Next to drugs and sex, independence for your child is probably one of the things you fear most as a parent. It means your child, whose safety and well-being mean everything to you, is suddenly out in the world (or even sometimes at home) learning to make decisions on his or her own. It's tricky. You must learn how to go against your instincts and encourage this newfound independence. And to top it off, you must still enforce boundaries for tweens, who suddenly know it all and can do it all. It's a fine line, but learning to walk it will benefit your child's self-esteem and your sanity.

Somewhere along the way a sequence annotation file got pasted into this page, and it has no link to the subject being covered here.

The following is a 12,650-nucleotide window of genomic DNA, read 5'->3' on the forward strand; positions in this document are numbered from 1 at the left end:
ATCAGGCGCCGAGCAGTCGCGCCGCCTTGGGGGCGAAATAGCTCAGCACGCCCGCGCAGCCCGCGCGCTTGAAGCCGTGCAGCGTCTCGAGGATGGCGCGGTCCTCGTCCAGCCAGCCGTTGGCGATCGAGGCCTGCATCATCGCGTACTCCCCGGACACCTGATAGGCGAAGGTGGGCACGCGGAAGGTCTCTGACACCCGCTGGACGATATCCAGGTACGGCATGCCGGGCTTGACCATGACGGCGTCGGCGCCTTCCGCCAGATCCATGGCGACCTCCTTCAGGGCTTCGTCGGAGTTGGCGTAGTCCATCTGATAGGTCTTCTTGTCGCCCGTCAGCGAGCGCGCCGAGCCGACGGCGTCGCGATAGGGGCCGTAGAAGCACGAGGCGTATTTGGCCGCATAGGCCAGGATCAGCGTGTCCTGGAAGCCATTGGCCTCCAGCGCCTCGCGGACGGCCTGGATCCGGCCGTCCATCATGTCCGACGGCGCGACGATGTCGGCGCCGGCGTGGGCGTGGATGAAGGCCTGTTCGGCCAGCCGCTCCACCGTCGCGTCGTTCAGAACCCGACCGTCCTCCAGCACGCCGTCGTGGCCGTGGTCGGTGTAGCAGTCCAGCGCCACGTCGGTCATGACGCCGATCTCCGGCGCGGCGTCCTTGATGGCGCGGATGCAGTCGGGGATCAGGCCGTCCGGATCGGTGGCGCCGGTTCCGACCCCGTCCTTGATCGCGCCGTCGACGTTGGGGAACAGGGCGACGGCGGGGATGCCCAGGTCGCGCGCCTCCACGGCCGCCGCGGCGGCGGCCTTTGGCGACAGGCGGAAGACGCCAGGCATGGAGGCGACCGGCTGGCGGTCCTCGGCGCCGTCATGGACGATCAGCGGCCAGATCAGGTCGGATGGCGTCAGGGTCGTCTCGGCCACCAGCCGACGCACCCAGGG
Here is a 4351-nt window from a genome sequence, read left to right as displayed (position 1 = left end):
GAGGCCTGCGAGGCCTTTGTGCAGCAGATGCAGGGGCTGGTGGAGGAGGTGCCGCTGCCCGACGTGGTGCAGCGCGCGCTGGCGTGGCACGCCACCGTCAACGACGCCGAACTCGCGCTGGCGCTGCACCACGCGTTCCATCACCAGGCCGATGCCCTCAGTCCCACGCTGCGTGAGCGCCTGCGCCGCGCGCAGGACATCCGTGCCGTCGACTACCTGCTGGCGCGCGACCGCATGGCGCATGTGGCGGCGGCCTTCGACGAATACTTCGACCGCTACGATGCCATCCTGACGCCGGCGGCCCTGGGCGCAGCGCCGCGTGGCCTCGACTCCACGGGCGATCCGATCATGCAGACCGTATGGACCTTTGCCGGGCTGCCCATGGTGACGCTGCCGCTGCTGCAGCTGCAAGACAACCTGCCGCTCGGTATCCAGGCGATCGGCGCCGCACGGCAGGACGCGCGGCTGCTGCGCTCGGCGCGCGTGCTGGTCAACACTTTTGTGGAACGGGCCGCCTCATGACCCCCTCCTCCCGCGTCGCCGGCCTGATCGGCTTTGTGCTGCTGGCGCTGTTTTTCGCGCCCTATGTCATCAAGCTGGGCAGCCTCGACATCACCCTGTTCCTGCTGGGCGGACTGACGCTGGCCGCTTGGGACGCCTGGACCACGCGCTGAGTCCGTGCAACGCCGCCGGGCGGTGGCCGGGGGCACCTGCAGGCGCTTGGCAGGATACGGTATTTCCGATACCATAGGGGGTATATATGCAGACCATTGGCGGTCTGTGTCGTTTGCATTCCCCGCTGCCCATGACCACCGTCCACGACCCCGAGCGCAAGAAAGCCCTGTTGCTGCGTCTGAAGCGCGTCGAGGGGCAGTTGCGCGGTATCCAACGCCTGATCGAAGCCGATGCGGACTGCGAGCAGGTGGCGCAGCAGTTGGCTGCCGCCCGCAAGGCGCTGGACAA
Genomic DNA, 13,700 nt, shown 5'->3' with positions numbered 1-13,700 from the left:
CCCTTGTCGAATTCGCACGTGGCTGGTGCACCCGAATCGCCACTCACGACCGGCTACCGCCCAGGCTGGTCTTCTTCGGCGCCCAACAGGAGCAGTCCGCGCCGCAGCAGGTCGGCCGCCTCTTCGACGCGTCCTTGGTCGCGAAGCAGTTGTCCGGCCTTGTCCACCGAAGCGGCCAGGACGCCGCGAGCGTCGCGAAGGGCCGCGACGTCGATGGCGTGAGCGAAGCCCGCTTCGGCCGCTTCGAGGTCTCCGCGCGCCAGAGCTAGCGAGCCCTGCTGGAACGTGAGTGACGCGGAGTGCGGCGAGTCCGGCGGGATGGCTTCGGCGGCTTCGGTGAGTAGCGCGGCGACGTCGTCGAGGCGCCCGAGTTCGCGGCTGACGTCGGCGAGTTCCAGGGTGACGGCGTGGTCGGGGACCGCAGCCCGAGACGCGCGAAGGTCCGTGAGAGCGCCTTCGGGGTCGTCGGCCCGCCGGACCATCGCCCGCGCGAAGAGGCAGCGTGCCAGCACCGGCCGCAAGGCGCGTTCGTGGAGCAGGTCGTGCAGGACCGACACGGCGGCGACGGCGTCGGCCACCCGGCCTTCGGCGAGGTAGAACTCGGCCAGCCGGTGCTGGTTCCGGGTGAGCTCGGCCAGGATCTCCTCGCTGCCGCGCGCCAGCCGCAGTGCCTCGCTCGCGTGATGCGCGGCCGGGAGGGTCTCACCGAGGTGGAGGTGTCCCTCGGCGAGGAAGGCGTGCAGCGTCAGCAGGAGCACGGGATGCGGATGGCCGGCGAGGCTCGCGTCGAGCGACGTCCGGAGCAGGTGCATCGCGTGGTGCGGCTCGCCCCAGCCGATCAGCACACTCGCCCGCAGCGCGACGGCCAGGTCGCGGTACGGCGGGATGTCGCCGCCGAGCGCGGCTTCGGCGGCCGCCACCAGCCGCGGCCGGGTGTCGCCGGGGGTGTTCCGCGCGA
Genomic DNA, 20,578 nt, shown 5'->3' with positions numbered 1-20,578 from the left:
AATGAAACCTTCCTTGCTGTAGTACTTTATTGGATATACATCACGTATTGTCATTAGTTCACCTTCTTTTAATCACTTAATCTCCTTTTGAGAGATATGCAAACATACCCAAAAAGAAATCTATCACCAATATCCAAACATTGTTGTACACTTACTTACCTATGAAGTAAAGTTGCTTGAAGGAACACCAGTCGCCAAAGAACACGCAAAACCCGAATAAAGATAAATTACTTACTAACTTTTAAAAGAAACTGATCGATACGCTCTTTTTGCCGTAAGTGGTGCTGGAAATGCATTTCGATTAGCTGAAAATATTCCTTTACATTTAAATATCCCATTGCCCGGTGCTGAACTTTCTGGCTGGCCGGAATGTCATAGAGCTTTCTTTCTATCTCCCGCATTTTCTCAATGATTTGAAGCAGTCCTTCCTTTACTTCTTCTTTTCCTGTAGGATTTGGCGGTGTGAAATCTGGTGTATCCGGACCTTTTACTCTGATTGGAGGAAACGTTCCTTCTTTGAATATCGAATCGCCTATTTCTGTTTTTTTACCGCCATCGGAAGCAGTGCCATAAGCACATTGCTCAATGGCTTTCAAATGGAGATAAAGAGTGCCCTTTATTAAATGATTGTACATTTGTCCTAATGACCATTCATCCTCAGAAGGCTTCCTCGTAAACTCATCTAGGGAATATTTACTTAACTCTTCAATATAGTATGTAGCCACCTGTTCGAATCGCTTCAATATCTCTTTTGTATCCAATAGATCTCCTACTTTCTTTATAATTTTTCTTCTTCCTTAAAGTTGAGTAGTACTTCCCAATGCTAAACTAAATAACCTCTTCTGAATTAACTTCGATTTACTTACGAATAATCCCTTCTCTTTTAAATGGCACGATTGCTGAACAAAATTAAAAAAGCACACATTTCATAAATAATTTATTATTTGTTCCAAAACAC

Setting (and Moving) Boundaries
- When allowing your tweens out on their own, start with test runs.
- Make sure you always know where they are and who they're with.
- Make sure you are consistent in applying boundaries but can be flexible enough to adjust them.
- Accept that tweens can get angry when their boundaries are restricted.